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Forget plastic — this desktop 3D printer builds with aluminum, titanium, and steel

Desktop Metal, a company dedicated to bring metal 3D printing to the next level, has launched two new systems to help it achieve its goal in style.

Called the DM Studio and DM Production systems, the two new printers promise to cover every step in the metal printing process from prototyping to mass production, with the ability to 3D print custom objects out of alloys including steel, aluminum, copper, and titanium.

Best of all? While previous 3D metal printers have often been limited in terms of their speed and accessibility, Desktop Metal’s “microwave enhanced sintering” process makes 3D metal printing as straightforward as printing in plastic. And their ease-of-use means you won’t constantly need someone manning the machines, either!

Image used with permission by copyright holder

“The DM Studio System was designed to bring metal 3D printing to the shop floor by allowing engineering and design teams to make complex metal parts faster, without the need for special facilities or dedicated operators,” Desktop Metal CEO Ric Fulop told Digital Trends. “We expect a number of industries to be interested in a Studio system, including automotive, manufacturing, and consumer products. It is ideal for prototyping and low volume metal 3D printing needs.”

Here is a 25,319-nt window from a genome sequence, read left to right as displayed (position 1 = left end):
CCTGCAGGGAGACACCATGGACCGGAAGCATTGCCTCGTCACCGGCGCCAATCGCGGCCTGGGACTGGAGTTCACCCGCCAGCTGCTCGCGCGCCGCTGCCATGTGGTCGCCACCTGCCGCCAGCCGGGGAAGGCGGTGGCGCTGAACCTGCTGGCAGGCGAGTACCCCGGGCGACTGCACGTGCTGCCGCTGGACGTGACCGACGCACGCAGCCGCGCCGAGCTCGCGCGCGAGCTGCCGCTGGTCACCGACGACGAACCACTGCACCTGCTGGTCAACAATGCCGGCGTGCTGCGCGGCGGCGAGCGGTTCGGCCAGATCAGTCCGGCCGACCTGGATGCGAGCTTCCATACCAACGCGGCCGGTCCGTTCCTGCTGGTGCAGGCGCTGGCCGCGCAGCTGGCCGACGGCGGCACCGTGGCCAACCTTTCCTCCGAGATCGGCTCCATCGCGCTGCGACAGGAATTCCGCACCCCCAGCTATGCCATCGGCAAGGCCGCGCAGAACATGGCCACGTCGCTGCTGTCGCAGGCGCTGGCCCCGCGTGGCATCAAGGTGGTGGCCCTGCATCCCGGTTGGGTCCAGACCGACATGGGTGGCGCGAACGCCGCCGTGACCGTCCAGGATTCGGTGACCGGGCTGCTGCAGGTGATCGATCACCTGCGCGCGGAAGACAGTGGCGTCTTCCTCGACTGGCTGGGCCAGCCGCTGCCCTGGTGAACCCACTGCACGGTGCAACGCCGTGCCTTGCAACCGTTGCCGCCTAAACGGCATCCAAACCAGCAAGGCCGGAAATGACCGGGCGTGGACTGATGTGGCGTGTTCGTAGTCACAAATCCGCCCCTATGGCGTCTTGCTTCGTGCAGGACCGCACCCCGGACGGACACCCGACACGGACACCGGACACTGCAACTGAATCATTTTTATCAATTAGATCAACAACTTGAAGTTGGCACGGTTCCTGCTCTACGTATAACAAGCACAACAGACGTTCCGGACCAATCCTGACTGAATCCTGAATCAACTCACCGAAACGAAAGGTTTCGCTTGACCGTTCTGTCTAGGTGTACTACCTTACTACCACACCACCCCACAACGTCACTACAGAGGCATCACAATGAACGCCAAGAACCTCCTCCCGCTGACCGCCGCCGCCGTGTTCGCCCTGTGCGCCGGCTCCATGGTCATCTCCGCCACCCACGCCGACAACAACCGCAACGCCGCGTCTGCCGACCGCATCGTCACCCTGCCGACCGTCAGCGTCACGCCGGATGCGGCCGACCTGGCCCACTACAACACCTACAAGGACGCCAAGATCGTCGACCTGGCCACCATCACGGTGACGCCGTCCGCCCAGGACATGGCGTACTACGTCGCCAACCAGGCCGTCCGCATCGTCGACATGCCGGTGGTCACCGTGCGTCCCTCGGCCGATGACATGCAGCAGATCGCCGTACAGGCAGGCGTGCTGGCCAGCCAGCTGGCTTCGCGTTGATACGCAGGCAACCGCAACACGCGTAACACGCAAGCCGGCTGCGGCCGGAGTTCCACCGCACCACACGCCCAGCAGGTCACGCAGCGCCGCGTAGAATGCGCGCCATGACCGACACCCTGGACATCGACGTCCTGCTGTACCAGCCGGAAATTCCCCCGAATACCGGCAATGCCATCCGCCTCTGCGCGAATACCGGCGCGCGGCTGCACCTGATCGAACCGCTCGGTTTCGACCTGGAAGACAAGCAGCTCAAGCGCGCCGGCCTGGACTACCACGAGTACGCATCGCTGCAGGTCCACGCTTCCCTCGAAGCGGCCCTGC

The DM Production System, meanwhile, can handle your high volume production. It can produce an astonishing 8,200 cubic centimeters of metal objects every single hour, making it a massive 100x zippier than previously-available machines.

As much as we might lust after these creations, though, they’re intended for industry more than they are for home maker studios. According to Fulop, Desktop Metal has already had interest from several Fortune 50 corporations with an interest in additive manufacturing, including BMW, Caterpillar and Lowe’s.

The Studio System starts at $49,900, and costs more than twice that if you opt for the full printer, debinder, and furnace combo. The Desktop Metal Production System, meanwhile, costs $420,000 to purchase. Both are available for pre-order in May, although you’ll be waiting until September for the Studio System and early 2018 for its high volume big brother.

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Luke Dormehl
I'm a UK-based tech writer covering Cool Tech at Digital Trends. I've also written for Fast Company, Wired, the Guardian…
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